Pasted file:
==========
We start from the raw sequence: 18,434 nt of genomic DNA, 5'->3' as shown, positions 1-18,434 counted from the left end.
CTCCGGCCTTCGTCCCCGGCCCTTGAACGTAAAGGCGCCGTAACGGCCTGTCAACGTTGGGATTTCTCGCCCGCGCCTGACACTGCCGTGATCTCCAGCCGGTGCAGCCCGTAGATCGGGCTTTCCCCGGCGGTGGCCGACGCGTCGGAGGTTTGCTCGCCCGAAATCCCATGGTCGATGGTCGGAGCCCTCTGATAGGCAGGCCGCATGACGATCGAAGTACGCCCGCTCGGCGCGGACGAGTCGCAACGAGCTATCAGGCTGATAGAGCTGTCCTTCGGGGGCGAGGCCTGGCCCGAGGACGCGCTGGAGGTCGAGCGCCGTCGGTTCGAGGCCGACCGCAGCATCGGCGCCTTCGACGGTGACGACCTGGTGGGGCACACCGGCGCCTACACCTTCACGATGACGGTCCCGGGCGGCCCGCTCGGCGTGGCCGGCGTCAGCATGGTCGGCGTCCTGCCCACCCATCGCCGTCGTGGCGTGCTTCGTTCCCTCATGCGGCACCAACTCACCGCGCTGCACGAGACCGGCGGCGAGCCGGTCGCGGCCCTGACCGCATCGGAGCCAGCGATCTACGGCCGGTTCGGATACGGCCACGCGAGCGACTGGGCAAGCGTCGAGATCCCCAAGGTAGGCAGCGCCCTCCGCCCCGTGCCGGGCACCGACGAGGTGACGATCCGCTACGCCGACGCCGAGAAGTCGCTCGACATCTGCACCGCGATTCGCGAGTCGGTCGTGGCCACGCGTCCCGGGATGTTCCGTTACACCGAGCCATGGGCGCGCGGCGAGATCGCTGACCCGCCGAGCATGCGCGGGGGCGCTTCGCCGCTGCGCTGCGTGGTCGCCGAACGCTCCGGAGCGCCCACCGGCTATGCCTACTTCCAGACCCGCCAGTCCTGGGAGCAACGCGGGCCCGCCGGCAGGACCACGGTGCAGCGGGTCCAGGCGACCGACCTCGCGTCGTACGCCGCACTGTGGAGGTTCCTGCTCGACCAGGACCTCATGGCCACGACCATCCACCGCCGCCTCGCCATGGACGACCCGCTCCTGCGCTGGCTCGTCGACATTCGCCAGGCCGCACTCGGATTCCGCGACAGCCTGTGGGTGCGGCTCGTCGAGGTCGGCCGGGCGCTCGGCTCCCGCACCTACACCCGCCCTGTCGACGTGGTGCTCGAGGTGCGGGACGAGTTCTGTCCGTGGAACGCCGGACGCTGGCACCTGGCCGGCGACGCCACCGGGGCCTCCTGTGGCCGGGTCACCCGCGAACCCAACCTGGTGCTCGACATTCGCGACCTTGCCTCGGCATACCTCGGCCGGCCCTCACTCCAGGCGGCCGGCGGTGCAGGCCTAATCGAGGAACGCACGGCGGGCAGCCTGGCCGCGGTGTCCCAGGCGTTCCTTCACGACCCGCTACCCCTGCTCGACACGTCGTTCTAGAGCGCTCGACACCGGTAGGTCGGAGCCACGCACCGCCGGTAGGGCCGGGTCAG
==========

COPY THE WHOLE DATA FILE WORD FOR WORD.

We start from the raw sequence: 18,434 nt of genomic DNA, 5'->3' as shown, positions 1-18,434 counted from the left end.
CTCCGGCCTTCGTCCCCGGCCCTTGAACGTAAAGGCGCCGTAACGGCCTGTCAACGTTGGGATTTCTCGCCCGCGCCTGACACTGCCGTGATCTCCAGCCGGTGCAGCCCGTAGATCGGGCTTTCCCCGGCGGTGGCCGACGCGTCGGAGGTTTGCTCGCCCGAAATCCCATGGTCGATGGTCGGAGCCCTCTGATAGGCAGGCCGCATGACGATCGAAGTACGCCCGCTCGGCGCGGACGAGTCGCAACGAGCTATCAGGCTGATAGAGCTGTCCTTCGGGGGCGAGGCCTGGCCCGAGGACGCGCTGGAGGTCGAGCGCCGTCGGTTCGAGGCCGACCGCAGCATCGGCGCCTTCGACGGTGACGACCTGGTGGGGCACACCGGCGCCTACACCTTCACGATGACGGTCCCGGGCGGCCCGCTCGGCGTGGCCGGCGTCAGCATGGTCGGCGTCCTGCCCACCCATCGCCGTCGTGGCGTGCTTCGTTCCCTCATGCGGCACCAACTCACCGCGCTGCACGAGACCGGCGGCGAGCCGGTCGCGGCCCTGACCGCATCGGAGCCAGCGATCTACGGCCGGTTCGGATACGGCCACGCGAGCGACTGGGCAAGCGTCGAGATCCCCAAGGTAGGCAGCGCCCTCCGCCCCGTGCCGGGCACCGACGAGGTGACGATCCGCTACGCCGACGCCGAGAAGTCGCTCGACATCTGCACCGCGATTCGCGAGTCGGTCGTGGCCACGCGTCCCGGGATGTTCCGTTACACCGAGCCATGGGCGCGCGGCGAGATCGCTGACCCGCCGAGCATGCGCGGGGGCGCTTCGCCGCTGCGCTGCGTGGTCGCCGAACGCTCCGGAGCGCCCACCGGCTATGCCTACTTCCAGACCCGCCAGTCCTGGGAGCAACGCGGGCCCGCCGGCAGGACCACGGTGCAGCGGGTCCAGGCGACCGACCTCGCGTCGTACGCCGCACTGTGGAGGTTCCTGCTCGACCAGGACCTCATGGCCACGACCATCCACCGCCGCCTCGCCATGGACGACCCGCTCCTGCGCTGGCTCGTCGACATTCGCCAGGCCGCACTCGGATTCCGCGACAGCCTGTGGGTGCGGCTCGTCGAGGTCGGCCGGGCGCTCGGCTCCCGCACCTACACCCGCCCTGTCGACGTGGTGCTCGAGGTGCGGGACGAGTTCTGTCCGTGGAACGCCGGACGCTGGCACCTGGCCGGCGACGCCACCGGGGCCTCCTGTGGCCGGGTCACCCGCGAACCCAACCTGGTGCTCGACATTCGCGACCTTGCCTCGGCATACCTCGGCCGGCCCTCACTCCAGGCGGCCGGCGGTGCAGGCCTAATCGAGGAACGCACGGCGGGCAGCCTGGCCGCGGTGTCCCAGGCGTTCCTTCACGACCCGCTACCCCTGCTCGACACGTCGTTCTAGAGCGCTCGACACCGGTAGGTCGGAGCCACGCACCGCCGGTAGGGCCGGGTCAG